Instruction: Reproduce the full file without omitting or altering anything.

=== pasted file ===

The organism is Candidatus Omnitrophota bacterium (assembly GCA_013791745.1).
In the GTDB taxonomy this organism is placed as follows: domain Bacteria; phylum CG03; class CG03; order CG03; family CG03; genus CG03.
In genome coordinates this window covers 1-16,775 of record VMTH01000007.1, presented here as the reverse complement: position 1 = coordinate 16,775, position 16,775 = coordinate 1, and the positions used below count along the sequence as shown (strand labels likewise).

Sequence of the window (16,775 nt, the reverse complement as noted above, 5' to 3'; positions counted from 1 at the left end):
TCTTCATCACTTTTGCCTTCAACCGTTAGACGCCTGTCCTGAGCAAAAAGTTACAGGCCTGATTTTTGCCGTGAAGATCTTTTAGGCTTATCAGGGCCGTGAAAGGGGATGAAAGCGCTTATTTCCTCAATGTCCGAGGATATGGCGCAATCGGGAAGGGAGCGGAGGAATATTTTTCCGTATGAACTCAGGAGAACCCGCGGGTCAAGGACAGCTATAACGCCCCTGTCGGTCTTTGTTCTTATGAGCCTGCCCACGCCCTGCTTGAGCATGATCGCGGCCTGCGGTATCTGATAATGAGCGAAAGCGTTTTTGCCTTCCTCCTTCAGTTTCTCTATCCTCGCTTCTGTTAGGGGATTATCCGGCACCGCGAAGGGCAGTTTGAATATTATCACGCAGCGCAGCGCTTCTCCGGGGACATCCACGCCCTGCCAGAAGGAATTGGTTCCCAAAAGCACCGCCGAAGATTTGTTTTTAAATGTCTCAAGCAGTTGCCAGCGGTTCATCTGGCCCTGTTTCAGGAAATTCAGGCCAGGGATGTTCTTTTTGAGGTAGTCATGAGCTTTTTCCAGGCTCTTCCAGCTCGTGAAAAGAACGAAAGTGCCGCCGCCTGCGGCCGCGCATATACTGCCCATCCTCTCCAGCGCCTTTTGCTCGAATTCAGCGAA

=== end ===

The organism is Candidatus Omnitrophota bacterium (assembly GCA_013791745.1).
In the GTDB taxonomy this organism is placed as follows: domain Bacteria; phylum CG03; class CG03; order CG03; family CG03; genus CG03.
In genome coordinates this window covers 1-16,775 of record VMTH01000007.1, presented here as the reverse complement: position 1 = coordinate 16,775, position 16,775 = coordinate 1, and the positions used below count along the sequence as shown (strand labels likewise).

Sequence of the window (16,775 nt, the reverse complement as noted above, 5' to 3'; positions counted from 1 at the left end):
TCTTCATCACTTTTGCCTTCAACCGTTAGACGCCTGTCCTGAGCAAAAAGTTACAGGCCTGATTTTTGCCGTGAAGATCTTTTAGGCTTATCAGGGCCGTGAAAGGGGATGAAAGCGCTTATTTCCTCAATGTCCGAGGATATGGCGCAATCGGGAAGGGAGCGGAGGAATATTTTTCCGTATGAACTCAGGAGAACCCGCGGGTCAAGGACAGCTATAACGCCCCTGTCGGTCTTTGTTCTTATGAGCCTGCCCACGCCCTGCTTGAGCATGATCGCGGCCTGCGGTATCTGATAATGAGCGAAAGCGTTTTTGCCTTCCTCCTTCAGTTTCTCTATCCTCGCTTCTGTTAGGGGATTATCCGGCACCGCGAAGGGCAGTTTGAATATTATCACGCAGCGCAGCGCTTCTCCGGGGACATCCACGCCCTGCCAGAAGGAATTGGTTCCCAAAAGCACCGCCGAAGATTTGTTTTTAAATGTCTCAAGCAGTTGCCAGCGGTTCATCTGGCCCTGTTTCAGGAAATTCAGGCCAGGGATGTTCTTTTTGAGGTAGTCATGAGCTTTTTCCAGGCTCTTCCAGCTCGTGAAAAGAACGAAAGTGCCGCCGCCTGCGGCCGCGCATATACTGCCCATCCTCTCCAGCGCCTTTTGCTCGAATTCAGCGAA